The last two weeks were dominated by a couple of days of snowfall. With temperatures dropping below zero, most people tend to stay inside rather than go out photographing. However, those who brave the elements, can find themselves in some unique photographic opportunities! So this week, I will share some tips for photographing animals in the snow.
As is with most photography, preparation is half the battle. Wearing the right clothes and staying warm is very important. If you stay warm and comfortable, you are more likely to spend more time outdoors and get the shots you are after. Also, shivering would result in extensive camera shake, so try to prevent that by wearing the appropriate winter clothing. A good pair of shoes with enough tread will help you to travel safely over snow and icy surfaces. If you are traveling by car or bike, plan your trip and make sure you are able to get to your location safely and, at least as important, back home again.
Animal behavior can change when temperatures drop below freezing point. Most feeding grounds will be frozen over, so animals have to look elsewhere for food. Some animals move towards warmer places, like buildings and houses, or gather around ice holes when most water is frozen over. Others, like geese, migrate away entirely. So finding the right spot is key to photographing animals in the snow.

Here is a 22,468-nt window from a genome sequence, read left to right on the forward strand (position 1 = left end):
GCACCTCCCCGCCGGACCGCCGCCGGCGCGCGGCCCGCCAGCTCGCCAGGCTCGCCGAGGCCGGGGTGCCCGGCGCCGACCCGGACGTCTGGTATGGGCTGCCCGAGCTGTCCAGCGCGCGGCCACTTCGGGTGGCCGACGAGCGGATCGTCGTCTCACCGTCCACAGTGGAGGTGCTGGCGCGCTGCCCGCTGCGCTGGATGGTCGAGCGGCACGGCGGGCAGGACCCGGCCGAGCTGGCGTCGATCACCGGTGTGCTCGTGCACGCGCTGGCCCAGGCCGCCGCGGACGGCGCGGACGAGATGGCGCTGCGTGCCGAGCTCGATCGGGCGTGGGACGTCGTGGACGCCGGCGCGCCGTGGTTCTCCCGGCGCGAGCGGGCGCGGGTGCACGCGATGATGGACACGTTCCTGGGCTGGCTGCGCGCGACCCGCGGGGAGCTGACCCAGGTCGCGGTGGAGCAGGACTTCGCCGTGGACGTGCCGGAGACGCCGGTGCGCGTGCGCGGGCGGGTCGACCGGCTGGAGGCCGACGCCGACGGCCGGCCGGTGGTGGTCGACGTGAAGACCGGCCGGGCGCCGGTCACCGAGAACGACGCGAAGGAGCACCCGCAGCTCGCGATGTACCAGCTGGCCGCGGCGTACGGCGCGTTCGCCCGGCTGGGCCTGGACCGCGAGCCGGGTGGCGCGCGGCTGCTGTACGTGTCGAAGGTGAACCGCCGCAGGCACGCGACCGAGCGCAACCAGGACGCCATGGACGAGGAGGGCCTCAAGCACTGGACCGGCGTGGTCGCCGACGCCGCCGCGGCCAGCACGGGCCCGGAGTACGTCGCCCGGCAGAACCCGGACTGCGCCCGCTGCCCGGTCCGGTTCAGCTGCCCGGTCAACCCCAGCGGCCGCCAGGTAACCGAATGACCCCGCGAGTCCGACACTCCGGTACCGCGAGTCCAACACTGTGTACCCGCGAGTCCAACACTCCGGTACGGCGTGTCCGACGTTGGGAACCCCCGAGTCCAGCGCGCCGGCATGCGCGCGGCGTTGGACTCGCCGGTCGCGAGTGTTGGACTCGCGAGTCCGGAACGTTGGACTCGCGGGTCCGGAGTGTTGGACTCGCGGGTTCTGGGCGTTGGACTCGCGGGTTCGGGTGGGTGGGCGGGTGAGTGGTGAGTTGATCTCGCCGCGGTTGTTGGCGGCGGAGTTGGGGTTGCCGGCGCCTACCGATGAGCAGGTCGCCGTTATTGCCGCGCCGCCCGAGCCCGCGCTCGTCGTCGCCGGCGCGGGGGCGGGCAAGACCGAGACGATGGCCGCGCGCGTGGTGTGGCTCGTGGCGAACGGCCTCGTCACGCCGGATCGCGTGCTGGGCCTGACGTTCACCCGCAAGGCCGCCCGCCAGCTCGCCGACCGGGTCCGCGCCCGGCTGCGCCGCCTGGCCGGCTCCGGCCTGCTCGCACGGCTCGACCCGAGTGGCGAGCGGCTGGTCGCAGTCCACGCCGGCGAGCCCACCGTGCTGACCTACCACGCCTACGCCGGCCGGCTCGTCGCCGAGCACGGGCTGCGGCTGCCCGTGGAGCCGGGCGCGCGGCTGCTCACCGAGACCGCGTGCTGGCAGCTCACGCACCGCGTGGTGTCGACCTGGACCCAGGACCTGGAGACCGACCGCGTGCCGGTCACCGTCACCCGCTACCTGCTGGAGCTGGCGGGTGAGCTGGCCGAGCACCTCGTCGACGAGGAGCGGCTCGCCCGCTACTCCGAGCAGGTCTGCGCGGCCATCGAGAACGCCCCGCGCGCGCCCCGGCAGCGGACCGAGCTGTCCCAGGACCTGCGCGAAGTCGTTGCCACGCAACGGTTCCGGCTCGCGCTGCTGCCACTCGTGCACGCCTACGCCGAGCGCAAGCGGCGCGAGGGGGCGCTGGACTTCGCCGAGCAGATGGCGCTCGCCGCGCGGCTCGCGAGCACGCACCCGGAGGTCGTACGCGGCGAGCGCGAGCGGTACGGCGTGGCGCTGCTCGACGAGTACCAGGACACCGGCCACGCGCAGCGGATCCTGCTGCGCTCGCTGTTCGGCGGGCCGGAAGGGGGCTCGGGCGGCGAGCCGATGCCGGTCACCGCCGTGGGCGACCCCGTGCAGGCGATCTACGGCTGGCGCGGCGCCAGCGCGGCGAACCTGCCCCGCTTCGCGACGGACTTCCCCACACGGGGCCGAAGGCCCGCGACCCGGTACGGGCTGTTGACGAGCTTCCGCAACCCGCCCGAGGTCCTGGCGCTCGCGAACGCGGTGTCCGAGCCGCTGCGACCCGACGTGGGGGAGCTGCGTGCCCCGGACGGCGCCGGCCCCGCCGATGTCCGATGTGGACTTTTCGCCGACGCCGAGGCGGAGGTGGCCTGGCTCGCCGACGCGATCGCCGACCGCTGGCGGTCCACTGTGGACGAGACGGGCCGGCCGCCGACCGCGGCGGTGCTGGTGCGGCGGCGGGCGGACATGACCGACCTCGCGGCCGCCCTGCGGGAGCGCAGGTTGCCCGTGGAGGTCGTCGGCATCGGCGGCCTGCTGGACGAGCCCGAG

Once you have found a location, it is time to start photographing. A big part of snow photography is applying the right amount of overexposure. To keep the snow nice and white, start by overexposing a stop (+1 EV), and adjust if necessary. Most animals living in forest are primarily brown- or red-colored. Those colors usually work great as camouflage, but when everything is covered in snow, it gives a rather nice contrast. I spotted this group of chaffinches and bramblings from quite a ways away, foraging on the snow covered forest floor.
Getting the right perspective is always important, especially getting on eye level with your subject. On days like these, that can mean sitting or laying on a snowy or frosty ground. So make sure you wear clothes that can handle that! These coots were strolling through a snow covered polder in order to find something to eat. By sitting down in the snow and waiting for them to come to me, I was able to get the close-up shots from a low perspective.
The snow itself gives plenty of possibilities. As shown above, a polder drastically changes when it is covered in snow. An even thicker layer might cover up the entire floor, and changes the landscape. The structures and patterns by the snow itself can make very interesting shots. On the contrary, by overexposing and using a small depth of field, you can create a more abstract shot, turning the snow into a blurred white surrounding.
Of course, snow does not only fall on the ground. Trees, branches and bushes can also be covered with snow, which opens up new opportunities for wintery shots. Like small birds sitting on snow covered branches, or blurring a snowy background to get a more high-key photograph.
Getting out and photographing in these weather conditions might not be for everybody. But for those who do, there is a good change of capturing some unique wildlife moments. So wrap yourself in a good amount of cloths, and get going in the snow